Patient monitoring can be challenging, often relying on patients to self-report symptoms or describe how they’re feeling. But technology is changing that, making it easier for researchers to monitor patient adherence to a trial’s regimen and for doctors to personalize a patient’s treatment.
At the FierceBiotech Drug Development Forum in Boston today, a panel took up the subject of patient monitoring and discussed how technology is changing the clinical trial process and patients’ interaction with the healthcare system.
The panel included Biogen‘s Innovation hub senior director of new initiatives Jane Rhodes, Propeller Health co-founder and CEO David Van Sickle, and Qualcomm Life biz dev director Yury Rozenman and was moderated by FierceBiotech editor-in-chief Stacy Lawrence.
Panelists agreed that today’s level of investment in patient monitoring technology is unprecedented. They pointed to agreements like Verily and Sanofi’s $500 million joint venture to tackle diabetes as a sign that this technology is beginning to see interest from pharmaceutical giants.
Propeller Health said it has seen great success bringing their connected inhaler devices to market, inking collaborative development deals with pharmaceutical companies like Vectura Group. Van Sickle said that patient monitoring technology has seen a lot of growth over the last 10 years.
“In 2006, people thought I was insane for connecting inhalers to the network,” Van Sickle said. “You have literally millions and millions of people out in the world carrying around a piece of plastic and metal and using it to relieve symptoms. It gave us this footprint on which to embed electronics early on, it started 10 years ago, but it was a foray into an opportunity to put connectivity to work where it was much more difficult to do across other therapeutic areas.”
Van Sickle touted Propeller Health’s technology, saying that it boosts daily adherence to anti-inflammatories by up to 60%. “It is the case in a couple of years that there will be very few so-called ‘analog’ inhalers,” he said.
Rozenman added that the next generation of connected inhalers will be able to do more than just record when a patient uses the device.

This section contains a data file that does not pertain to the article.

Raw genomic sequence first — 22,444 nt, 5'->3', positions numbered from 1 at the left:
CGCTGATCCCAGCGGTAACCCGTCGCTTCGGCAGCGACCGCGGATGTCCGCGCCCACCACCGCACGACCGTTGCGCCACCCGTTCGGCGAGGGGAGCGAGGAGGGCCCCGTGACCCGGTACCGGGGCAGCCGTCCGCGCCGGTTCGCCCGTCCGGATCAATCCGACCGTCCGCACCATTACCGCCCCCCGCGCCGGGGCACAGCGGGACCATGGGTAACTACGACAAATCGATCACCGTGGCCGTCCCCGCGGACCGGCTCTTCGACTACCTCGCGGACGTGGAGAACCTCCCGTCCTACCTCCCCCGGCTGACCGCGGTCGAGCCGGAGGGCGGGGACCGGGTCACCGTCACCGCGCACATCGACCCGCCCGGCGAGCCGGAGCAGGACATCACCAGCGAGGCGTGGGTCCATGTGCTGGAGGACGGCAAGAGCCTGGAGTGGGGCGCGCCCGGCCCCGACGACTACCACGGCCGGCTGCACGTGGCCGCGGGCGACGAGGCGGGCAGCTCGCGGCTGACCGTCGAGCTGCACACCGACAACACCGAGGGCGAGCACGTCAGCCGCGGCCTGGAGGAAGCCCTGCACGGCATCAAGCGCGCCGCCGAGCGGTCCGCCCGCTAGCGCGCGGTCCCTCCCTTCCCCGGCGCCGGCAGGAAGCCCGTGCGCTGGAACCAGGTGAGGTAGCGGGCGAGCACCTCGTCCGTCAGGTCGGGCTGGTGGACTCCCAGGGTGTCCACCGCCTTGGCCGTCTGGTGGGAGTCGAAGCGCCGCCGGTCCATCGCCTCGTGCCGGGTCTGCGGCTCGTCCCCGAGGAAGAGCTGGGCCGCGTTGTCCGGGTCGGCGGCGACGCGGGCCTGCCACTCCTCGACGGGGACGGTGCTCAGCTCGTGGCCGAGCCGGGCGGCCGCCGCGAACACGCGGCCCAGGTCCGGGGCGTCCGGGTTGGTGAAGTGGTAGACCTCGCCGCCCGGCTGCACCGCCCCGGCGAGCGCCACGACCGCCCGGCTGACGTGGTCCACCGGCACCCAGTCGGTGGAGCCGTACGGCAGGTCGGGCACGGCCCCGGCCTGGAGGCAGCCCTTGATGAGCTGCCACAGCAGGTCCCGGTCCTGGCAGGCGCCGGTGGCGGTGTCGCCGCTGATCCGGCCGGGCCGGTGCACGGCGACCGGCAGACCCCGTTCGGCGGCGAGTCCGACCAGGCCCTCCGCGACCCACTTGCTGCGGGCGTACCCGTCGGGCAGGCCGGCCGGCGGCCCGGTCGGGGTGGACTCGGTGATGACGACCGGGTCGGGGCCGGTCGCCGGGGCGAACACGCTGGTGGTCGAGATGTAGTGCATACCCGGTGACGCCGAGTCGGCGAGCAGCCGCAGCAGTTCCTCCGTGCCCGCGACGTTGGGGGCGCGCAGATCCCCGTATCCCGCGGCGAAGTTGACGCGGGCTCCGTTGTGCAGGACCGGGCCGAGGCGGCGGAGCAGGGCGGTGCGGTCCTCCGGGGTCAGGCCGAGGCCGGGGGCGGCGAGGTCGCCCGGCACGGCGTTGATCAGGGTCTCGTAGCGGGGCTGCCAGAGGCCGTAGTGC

“You can start adding additional sensors, not only to capture the date and time stamp, but you can put in an accelerometer and a microphone inside the inhaler,” Rozenman said. “By that you can capture whether the inhalation was done properly, whether the inhaler was held correctly, whether it was placed right inside the mouth, and the duration of the inhalation.”
Monitoring patients more closely gives physicians a larger pool of information with which to personalize treatment for patients, Van Sickle said. He maintained that this technology is 1st and foremost to enhance the physician-patient connection.
“It’s about more appropriate and effective use of medicines, understanding how a population of patients is doing in the real world, and providing the information and connectivity to the patients and physicians who can then build better coordination in care and outcomes,” Van Sickle said. “There is a sales vector in there but it can’t be the dominate one or else these will be rejected.”
Patient monitoring technology is not only changing the way doctors treat their patients – it’s also affecting the way companies organize clinical trials, panelists commented. With lightweight wearable technology, more people may be willing to participate in clinical trials and it is possible to get a wider look at a population of people, Rhodes said.
“Rather than trying to get clinical insights from the traditional phase I, II, III model, we’re trying to focus our attention on the clinical trial of the future which will be extracting useful information for research purposes out of the real-world practice environment,” Rhodes explained.
Rozenman acknowledged that while some companies have interest in patient monitoring technology, there are still hurdles for developers, including complex regulatory pathways and comparing medical grade devices to consumer grade devices in clinical trials.
“It’s still early days,” Rozenman said. “It’s difficult to move fast in this field.” He estimated that 30% of the top 25 pharmaceutical companies are actively using mobile health monitoring in their clinical trials, while others are still figuring out how and when to involve the technology.
Looking ahead, the panelists pointed towards cheap, disposable, and multi-sensory devices as the future of connected patient-monitoring. Rhodes expects that as patients become more empowered to manage their symptoms and keep track of their regimens, costly visits to the doctor’s office will become less frequent.
“Just like we almost have the driverless car,” she said, “we’re going to have the physician-less healthcare system.”